The Home Field Advantage

Landscape photography is a crowded field. When I first started out in the 1980’s, there were a couple of dozen well known landscape photographers out there. Now you can’t go to a scenic spot in a national park without having to work your way through a sea of tripods. Do a web search on those places and the results will show a lot of photographs, many of them really good. How can you make your landscape photography stand out? Read on.

Shoot Local and be the Expert

The best landscape photographs are made by photographers who really know the area they photograph. Usually it’s because they live there. Let’s call it the Home Field Advantage. But you don’t live near Yosemite, the Grand Canyon or The Tetons. So what? There is beauty everywhere and the more challenging your local landscape is to photograph, the more you will improve your skills by creating great photography there.

I live in the New Jersey Pine Barrens. It’s a flat, sandy coastal plain that has an endless forest of scraggly pine trees. On the surface, it is about as non-iconic a place as you can imagine. But, spend some time here and get to know it, and you will find a place of unimagined beauty. The Pines aren’t unique in that way. Get to know any area and you will soon start to see what is special about it.

Here is a story of one morning in the Pine Barrens. It started out by following a plan, but when conditions changed, the Home Field Advantage allowed me to understand what was happening and take advantage of it.

The Photoshoot

The image above and the next two images were carefully planned for inclusion in a book I’m writing. (More on that soon.) That plan happened when weather forecasts showed a strong possibility of morning mist. Mist was the key element I wanted to use to enhance the beauty of this large lake in the MakePeace Wildlife Management Area.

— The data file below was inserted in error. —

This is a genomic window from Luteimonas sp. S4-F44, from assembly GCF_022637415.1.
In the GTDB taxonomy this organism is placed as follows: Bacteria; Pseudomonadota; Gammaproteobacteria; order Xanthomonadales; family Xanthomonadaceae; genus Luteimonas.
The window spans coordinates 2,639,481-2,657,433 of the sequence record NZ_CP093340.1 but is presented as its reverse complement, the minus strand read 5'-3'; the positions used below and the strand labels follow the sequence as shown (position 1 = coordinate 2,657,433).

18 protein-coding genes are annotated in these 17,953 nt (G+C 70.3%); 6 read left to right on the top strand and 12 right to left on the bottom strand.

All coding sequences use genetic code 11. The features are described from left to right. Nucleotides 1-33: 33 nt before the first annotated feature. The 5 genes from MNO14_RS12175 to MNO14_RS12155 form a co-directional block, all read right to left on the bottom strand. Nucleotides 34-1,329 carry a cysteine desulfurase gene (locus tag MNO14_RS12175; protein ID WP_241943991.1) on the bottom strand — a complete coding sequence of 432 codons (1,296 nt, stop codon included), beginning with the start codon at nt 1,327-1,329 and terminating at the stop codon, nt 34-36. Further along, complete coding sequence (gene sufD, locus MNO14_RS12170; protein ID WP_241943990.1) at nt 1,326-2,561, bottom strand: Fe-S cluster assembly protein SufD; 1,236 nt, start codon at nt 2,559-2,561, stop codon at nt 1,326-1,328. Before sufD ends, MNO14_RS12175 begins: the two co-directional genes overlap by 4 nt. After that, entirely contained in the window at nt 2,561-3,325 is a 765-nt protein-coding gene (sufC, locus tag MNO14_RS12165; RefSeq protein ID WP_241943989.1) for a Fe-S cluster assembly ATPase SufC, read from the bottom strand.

Misty Morning by Richard Lewis 2020


Mist And Fog by Richard Lewis 2020


Keeping Your Eyes Open

The mist was expected, but not that fog bank that rolled in after sunrise when the mist usually dissipates. That lead to more opportunities to keep shooting. Fog tends to be more all-encompassing than mist. I was in an open area on the edge of a lake and knew the fog would obscure most of the details in the distance that were important. It was time to move. Fortunately, there was a spot nearby that might just work. I’d never been there but from what I had seen on a satellite map, it had everything I needed.

As I was packing up my gear, I looked up and saw how the sunrise was creating a golden glow on the fog tinted forest. Looking around is something every photographer should be doing all the time. If I wasn’t paying attention, I may have missed, or dismissed the opportunity to create this image.

Another Day by Richard Lewis 2020

Best Shot of the Day

To take advantage of the new found fog, I needed a place that had open water, but also had features that could be composed closer to the lens. Here is that Home Field Advantage. Knowing the area gave me two things. One is knowing where to go and even though I had not scouted it, I could be pretty confident that it had what was needed. The result is my favorite photograph of the shoot, maybe even the year so far.

Cedar Whiskers by Richard Lewis 2020

There was an added bonus, too. Just to be standing in this beautiful spot and experiencing a scene like this was magical, especially in the midst of the pandemic.

Here are some tools for taking advantage of surprise conditions:

  • Always look around. Don’t get stuck looking in a single direction. The best shot may be somewhere else, even behind you.
  • Spend more time. Plan to arrive early and stay late. Take time to explore, especially if you are unfamiliar with a location or it is someplace that isn’t easy to return to.
  • Bring more gear than you need. If an opportunity arises it’s good to have what you need to take advantage of it.
  • Know the area. If you are shooting locally, you have The Home Field Advantage. When you master the light and possible conditions in an area, you end up knowing when and where to go to get great photographs.


See more of my Pine Barrens photography here